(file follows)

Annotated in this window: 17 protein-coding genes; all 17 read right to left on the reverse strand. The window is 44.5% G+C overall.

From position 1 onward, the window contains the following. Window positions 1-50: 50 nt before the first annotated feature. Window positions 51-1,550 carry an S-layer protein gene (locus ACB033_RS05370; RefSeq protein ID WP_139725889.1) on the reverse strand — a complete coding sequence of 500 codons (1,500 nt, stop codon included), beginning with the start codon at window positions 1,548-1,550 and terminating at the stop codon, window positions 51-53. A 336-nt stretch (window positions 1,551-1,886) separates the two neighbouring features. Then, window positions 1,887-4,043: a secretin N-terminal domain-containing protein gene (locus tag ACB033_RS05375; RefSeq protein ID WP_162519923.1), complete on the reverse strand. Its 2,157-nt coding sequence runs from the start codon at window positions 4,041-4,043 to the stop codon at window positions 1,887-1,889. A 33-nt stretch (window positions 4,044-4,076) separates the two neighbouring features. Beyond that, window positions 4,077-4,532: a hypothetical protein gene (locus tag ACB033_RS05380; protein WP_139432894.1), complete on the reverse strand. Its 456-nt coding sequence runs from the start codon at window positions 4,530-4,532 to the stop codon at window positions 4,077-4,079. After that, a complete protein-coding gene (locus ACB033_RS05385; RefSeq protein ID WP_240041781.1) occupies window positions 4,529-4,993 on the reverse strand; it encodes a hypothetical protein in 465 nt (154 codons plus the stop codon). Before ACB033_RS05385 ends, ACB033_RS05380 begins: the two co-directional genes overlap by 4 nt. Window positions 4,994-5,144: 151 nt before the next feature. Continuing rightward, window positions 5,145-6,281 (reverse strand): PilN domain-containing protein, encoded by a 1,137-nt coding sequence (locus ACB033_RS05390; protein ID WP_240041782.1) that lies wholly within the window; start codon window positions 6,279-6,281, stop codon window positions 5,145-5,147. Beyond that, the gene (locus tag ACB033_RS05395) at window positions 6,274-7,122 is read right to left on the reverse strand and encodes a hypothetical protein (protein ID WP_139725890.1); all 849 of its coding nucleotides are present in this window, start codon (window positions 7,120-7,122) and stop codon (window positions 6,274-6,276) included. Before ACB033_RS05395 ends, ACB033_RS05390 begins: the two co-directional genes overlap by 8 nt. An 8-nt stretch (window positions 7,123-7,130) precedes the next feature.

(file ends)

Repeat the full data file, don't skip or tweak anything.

Annotated in this window: 17 protein-coding genes; all 17 read right to left on the reverse strand. The window is 44.5% G+C overall.

From position 1 onward, the window contains the following. Window positions 1-50: 50 nt before the first annotated feature. Window positions 51-1,550 carry an S-layer protein gene (locus ACB033_RS05370; RefSeq protein ID WP_139725889.1) on the reverse strand — a complete coding sequence of 500 codons (1,500 nt, stop codon included), beginning with the start codon at window positions 1,548-1,550 and terminating at the stop codon, window positions 51-53. A 336-nt stretch (window positions 1,551-1,886) separates the two neighbouring features. Then, window positions 1,887-4,043: a secretin N-terminal domain-containing protein gene (locus tag ACB033_RS05375; RefSeq protein ID WP_162519923.1), complete on the reverse strand. Its 2,157-nt coding sequence runs from the start codon at window positions 4,041-4,043 to the stop codon at window positions 1,887-1,889. A 33-nt stretch (window positions 4,044-4,076) separates the two neighbouring features. Beyond that, window positions 4,077-4,532: a hypothetical protein gene (locus tag ACB033_RS05380; protein WP_139432894.1), complete on the reverse strand. Its 456-nt coding sequence runs from the start codon at window positions 4,530-4,532 to the stop codon at window positions 4,077-4,079. After that, a complete protein-coding gene (locus ACB033_RS05385; RefSeq protein ID WP_240041781.1) occupies window positions 4,529-4,993 on the reverse strand; it encodes a hypothetical protein in 465 nt (154 codons plus the stop codon). Before ACB033_RS05385 ends, ACB033_RS05380 begins: the two co-directional genes overlap by 4 nt. Window positions 4,994-5,144: 151 nt before the next feature. Continuing rightward, window positions 5,145-6,281 (reverse strand): PilN domain-containing protein, encoded by a 1,137-nt coding sequence (locus ACB033_RS05390; protein ID WP_240041782.1) that lies wholly within the window; start codon window positions 6,279-6,281, stop codon window positions 5,145-5,147. Beyond that, the gene (locus tag ACB033_RS05395) at window positions 6,274-7,122 is read right to left on the reverse strand and encodes a hypothetical protein (protein ID WP_139725890.1); all 849 of its coding nucleotides are present in this window, start codon (window positions 7,120-7,122) and stop codon (window positions 6,274-6,276) included. Before ACB033_RS05395 ends, ACB033_RS05390 begins: the two co-directional genes overlap by 8 nt. An 8-nt stretch (window positions 7,123-7,130) precedes the next feature.